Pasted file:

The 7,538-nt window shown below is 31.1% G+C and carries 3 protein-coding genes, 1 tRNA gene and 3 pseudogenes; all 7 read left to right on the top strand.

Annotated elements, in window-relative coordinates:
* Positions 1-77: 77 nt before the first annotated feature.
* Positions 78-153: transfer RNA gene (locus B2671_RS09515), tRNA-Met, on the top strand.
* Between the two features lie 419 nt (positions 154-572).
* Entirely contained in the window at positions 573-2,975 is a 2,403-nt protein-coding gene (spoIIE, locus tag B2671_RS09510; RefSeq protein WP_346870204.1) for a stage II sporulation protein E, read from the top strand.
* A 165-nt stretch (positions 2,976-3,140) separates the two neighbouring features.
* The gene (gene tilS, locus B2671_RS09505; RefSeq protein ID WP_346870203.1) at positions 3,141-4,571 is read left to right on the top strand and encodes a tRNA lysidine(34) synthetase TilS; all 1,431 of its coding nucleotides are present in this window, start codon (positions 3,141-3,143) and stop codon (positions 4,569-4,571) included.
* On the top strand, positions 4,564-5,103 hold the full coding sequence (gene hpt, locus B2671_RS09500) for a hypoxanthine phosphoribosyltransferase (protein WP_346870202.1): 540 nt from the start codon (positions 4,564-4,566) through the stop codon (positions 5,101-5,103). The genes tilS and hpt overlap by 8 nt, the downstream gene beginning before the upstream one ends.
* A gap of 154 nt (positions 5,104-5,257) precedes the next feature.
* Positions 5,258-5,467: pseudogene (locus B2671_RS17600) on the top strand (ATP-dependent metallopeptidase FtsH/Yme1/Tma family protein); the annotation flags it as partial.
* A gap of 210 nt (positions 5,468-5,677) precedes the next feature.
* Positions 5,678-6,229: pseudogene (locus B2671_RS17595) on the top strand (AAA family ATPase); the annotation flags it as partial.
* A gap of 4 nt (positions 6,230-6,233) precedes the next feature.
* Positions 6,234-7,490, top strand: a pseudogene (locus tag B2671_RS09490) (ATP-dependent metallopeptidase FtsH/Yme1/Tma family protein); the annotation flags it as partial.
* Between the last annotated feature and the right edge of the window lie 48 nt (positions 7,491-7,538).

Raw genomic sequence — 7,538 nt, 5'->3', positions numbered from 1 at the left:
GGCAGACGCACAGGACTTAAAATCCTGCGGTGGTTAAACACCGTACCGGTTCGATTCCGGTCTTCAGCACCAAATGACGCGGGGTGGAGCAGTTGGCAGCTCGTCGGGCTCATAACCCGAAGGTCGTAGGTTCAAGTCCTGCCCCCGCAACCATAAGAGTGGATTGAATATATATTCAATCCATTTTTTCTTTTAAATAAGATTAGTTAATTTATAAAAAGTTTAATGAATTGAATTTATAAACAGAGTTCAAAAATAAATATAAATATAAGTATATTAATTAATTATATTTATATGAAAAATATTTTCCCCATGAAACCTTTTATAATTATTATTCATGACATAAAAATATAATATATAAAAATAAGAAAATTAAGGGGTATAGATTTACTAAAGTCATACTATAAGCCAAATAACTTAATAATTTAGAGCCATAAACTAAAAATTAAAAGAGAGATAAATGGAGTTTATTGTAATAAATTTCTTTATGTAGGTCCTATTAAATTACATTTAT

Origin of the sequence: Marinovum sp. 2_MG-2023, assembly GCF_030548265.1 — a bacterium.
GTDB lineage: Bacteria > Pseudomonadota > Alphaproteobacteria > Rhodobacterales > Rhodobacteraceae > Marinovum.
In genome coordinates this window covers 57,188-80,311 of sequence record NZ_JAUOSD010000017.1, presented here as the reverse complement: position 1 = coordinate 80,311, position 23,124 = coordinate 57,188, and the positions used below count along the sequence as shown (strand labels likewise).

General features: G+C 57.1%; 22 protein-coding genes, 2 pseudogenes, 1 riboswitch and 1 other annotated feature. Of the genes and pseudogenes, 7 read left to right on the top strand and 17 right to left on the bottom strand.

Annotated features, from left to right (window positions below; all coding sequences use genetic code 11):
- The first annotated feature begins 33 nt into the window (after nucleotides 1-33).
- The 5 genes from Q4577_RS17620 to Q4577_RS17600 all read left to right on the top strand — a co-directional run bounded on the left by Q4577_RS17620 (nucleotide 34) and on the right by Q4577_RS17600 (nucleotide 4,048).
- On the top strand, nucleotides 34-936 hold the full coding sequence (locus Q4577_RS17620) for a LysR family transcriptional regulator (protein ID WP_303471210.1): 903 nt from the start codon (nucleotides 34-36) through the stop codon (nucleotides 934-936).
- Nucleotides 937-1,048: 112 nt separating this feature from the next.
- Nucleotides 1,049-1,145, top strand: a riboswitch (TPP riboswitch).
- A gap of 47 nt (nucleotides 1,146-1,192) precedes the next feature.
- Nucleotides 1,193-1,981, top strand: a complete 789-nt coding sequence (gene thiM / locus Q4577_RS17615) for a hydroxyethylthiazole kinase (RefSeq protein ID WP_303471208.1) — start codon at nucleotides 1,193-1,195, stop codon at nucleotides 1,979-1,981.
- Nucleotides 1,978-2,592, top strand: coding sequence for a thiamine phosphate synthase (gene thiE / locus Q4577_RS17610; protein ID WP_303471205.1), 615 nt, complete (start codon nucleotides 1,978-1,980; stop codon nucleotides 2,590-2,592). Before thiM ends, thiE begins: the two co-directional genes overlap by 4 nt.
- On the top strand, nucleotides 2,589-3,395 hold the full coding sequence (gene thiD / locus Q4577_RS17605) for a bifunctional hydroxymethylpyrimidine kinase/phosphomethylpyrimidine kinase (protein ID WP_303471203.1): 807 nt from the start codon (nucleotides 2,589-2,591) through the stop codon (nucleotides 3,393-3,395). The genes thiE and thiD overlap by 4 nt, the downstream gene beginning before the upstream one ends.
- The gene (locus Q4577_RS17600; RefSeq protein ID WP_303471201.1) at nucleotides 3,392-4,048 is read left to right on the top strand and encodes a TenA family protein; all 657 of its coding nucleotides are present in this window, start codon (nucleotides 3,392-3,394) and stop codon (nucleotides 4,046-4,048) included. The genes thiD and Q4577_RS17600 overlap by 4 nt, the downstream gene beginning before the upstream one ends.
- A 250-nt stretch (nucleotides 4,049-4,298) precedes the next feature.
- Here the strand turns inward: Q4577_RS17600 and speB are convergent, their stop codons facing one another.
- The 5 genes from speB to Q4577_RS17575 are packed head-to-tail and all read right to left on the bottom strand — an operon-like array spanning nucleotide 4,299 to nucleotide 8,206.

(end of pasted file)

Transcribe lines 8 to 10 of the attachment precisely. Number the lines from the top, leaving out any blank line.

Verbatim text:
* The gene (gene tilS, locus B2671_RS09505; RefSeq protein ID WP_346870203.1) at positions 3,141-4,571 is read left to right on the top strand and encodes a tRNA lysidine(34) synthetase TilS; all 1,431 of its coding nucleotides are present in this window, start codon (positions 3,141-3,143) and stop codon (positions 4,569-4,571) included.
* On the top strand, positions 4,564-5,103 hold the full coding sequence (gene hpt, locus B2671_RS09500) for a hypoxanthine phosphoribosyltransferase (protein WP_346870202.1): 540 nt from the start codon (positions 4,564-4,566) through the stop codon (positions 5,101-5,103). The genes tilS and hpt overlap by 8 nt, the downstream gene beginning before the upstream one ends.
* A gap of 154 nt (positions 5,104-5,257) precedes the next feature.